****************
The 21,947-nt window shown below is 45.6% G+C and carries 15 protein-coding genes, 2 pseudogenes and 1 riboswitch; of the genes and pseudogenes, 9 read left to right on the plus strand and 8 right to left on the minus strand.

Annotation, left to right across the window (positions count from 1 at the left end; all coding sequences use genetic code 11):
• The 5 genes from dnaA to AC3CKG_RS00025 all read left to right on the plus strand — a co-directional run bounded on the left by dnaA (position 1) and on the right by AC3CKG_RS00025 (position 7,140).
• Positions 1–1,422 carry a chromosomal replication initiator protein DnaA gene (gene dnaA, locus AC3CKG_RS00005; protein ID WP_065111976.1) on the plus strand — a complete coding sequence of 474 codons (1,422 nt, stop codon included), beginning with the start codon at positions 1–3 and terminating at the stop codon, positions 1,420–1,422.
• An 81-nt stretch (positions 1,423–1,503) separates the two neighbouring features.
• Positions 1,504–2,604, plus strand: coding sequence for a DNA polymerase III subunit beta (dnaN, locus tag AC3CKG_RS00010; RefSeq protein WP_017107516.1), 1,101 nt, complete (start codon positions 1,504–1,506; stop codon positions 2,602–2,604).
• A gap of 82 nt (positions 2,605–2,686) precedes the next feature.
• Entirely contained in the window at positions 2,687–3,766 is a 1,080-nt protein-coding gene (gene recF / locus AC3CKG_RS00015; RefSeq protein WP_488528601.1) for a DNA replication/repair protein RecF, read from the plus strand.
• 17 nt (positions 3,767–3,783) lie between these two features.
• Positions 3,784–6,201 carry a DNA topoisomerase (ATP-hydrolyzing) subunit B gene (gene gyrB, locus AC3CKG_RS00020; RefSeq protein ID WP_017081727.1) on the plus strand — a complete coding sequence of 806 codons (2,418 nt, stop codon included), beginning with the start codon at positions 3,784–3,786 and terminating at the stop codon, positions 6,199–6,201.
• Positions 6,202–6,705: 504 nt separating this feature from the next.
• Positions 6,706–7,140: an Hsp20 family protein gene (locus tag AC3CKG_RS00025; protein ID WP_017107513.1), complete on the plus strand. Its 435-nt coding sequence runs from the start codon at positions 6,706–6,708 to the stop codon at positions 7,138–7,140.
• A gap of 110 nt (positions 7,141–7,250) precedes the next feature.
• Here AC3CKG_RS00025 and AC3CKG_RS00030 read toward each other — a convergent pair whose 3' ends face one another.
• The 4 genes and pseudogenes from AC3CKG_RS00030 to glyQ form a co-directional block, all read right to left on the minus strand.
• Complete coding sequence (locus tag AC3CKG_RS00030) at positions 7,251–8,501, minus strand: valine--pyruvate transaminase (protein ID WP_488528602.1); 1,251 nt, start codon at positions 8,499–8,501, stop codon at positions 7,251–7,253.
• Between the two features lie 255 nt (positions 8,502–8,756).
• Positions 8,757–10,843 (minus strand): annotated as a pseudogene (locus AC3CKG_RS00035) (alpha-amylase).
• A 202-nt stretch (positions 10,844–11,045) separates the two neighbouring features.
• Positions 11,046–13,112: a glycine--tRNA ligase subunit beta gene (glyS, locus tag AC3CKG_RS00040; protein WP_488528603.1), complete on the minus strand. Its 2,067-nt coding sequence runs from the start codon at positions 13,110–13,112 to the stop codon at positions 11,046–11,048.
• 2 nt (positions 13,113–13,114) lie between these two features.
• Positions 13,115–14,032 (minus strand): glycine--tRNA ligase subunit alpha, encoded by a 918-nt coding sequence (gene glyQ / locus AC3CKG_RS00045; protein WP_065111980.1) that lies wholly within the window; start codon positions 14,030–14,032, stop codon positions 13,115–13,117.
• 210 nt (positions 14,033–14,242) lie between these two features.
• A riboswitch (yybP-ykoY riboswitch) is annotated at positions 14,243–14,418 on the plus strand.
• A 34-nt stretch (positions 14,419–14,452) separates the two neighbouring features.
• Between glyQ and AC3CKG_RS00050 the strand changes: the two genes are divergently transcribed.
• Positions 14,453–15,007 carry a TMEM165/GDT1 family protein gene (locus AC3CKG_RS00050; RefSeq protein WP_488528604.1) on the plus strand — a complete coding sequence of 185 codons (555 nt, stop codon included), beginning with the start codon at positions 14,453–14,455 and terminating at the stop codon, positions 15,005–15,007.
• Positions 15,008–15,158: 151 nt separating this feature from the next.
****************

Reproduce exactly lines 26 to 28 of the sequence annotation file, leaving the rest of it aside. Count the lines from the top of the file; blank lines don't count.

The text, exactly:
• Between glyQ and AC3CKG_RS00050 the strand changes: the two genes are divergently transcribed.
• Positions 14,453–15,007 carry a TMEM165/GDT1 family protein gene (locus AC3CKG_RS00050; RefSeq protein WP_488528604.1) on the plus strand — a complete coding sequence of 185 codons (555 nt, stop codon included), beginning with the start codon at positions 14,453–14,455 and terminating at the stop codon, positions 15,005–15,007.
• Positions 15,008–15,158: 151 nt separating this feature from the next.